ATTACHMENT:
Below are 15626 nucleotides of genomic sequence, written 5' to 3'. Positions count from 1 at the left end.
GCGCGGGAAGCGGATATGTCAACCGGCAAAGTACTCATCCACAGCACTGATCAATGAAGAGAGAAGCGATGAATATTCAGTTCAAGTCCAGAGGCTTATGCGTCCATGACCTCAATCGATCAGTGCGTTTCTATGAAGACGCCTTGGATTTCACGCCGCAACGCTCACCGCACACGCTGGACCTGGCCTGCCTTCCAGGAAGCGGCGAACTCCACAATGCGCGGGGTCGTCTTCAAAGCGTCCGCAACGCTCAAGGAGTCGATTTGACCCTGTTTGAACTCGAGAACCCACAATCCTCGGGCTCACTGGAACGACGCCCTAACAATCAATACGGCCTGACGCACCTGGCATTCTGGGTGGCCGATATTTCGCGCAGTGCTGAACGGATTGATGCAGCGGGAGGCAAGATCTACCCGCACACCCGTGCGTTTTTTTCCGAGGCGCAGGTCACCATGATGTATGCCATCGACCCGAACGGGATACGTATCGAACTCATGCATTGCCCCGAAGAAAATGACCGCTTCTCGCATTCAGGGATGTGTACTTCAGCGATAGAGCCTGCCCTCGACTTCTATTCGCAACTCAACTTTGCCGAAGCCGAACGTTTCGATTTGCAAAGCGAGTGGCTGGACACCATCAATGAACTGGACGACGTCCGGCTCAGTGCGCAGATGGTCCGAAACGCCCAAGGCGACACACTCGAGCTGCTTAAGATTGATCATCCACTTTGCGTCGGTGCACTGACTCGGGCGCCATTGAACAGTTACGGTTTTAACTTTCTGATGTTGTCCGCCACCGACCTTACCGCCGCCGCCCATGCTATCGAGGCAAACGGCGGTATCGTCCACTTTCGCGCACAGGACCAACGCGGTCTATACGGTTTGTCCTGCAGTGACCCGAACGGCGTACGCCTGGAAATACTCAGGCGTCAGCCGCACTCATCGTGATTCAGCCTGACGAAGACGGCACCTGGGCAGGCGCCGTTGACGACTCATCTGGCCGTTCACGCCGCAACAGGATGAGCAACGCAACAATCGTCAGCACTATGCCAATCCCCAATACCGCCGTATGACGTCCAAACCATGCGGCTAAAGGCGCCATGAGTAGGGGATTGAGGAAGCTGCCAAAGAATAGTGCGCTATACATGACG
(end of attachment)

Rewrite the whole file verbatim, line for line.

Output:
Below are 15626 nucleotides of genomic sequence, written 5' to 3'. Positions count from 1 at the left end.
GCGCGGGAAGCGGATATGTCAACCGGCAAAGTACTCATCCACAGCACTGATCAATGAAGAGAGAAGCGATGAATATTCAGTTCAAGTCCAGAGGCTTATGCGTCCATGACCTCAATCGATCAGTGCGTTTCTATGAAGACGCCTTGGATTTCACGCCGCAACGCTCACCGCACACGCTGGACCTGGCCTGCCTTCCAGGAAGCGGCGAACTCCACAATGCGCGGGGTCGTCTTCAAAGCGTCCGCAACGCTCAAGGAGTCGATTTGACCCTGTTTGAACTCGAGAACCCACAATCCTCGGGCTCACTGGAACGACGCCCTAACAATCAATACGGCCTGACGCACCTGGCATTCTGGGTGGCCGATATTTCGCGCAGTGCTGAACGGATTGATGCAGCGGGAGGCAAGATCTACCCGCACACCCGTGCGTTTTTTTCCGAGGCGCAGGTCACCATGATGTATGCCATCGACCCGAACGGGATACGTATCGAACTCATGCATTGCCCCGAAGAAAATGACCGCTTCTCGCATTCAGGGATGTGTACTTCAGCGATAGAGCCTGCCCTCGACTTCTATTCGCAACTCAACTTTGCCGAAGCCGAACGTTTCGATTTGCAAAGCGAGTGGCTGGACACCATCAATGAACTGGACGACGTCCGGCTCAGTGCGCAGATGGTCCGAAACGCCCAAGGCGACACACTCGAGCTGCTTAAGATTGATCATCCACTTTGCGTCGGTGCACTGACTCGGGCGCCATTGAACAGTTACGGTTTTAACTTTCTGATGTTGTCCGCCACCGACCTTACCGCCGCCGCCCATGCTATCGAGGCAAACGGCGGTATCGTCCACTTTCGCGCACAGGACCAACGCGGTCTATACGGTTTGTCCTGCAGTGACCCGAACGGCGTACGCCTGGAAATACTCAGGCGTCAGCCGCACTCATCGTGATTCAGCCTGACGAAGACGGCACCTGGGCAGGCGCCGTTGACGACTCATCTGGCCGTTCACGCCGCAACAGGATGAGCAACGCAACAATCGTCAGCACTATGCCAATCCCCAATACCGCCGTATGACGTCCAAACCATGCGGCTAAAGGCGCCATGAGTAGGGGATTGAGGAAGCTGCCAAAGAATAGTGCGCTATACATGACG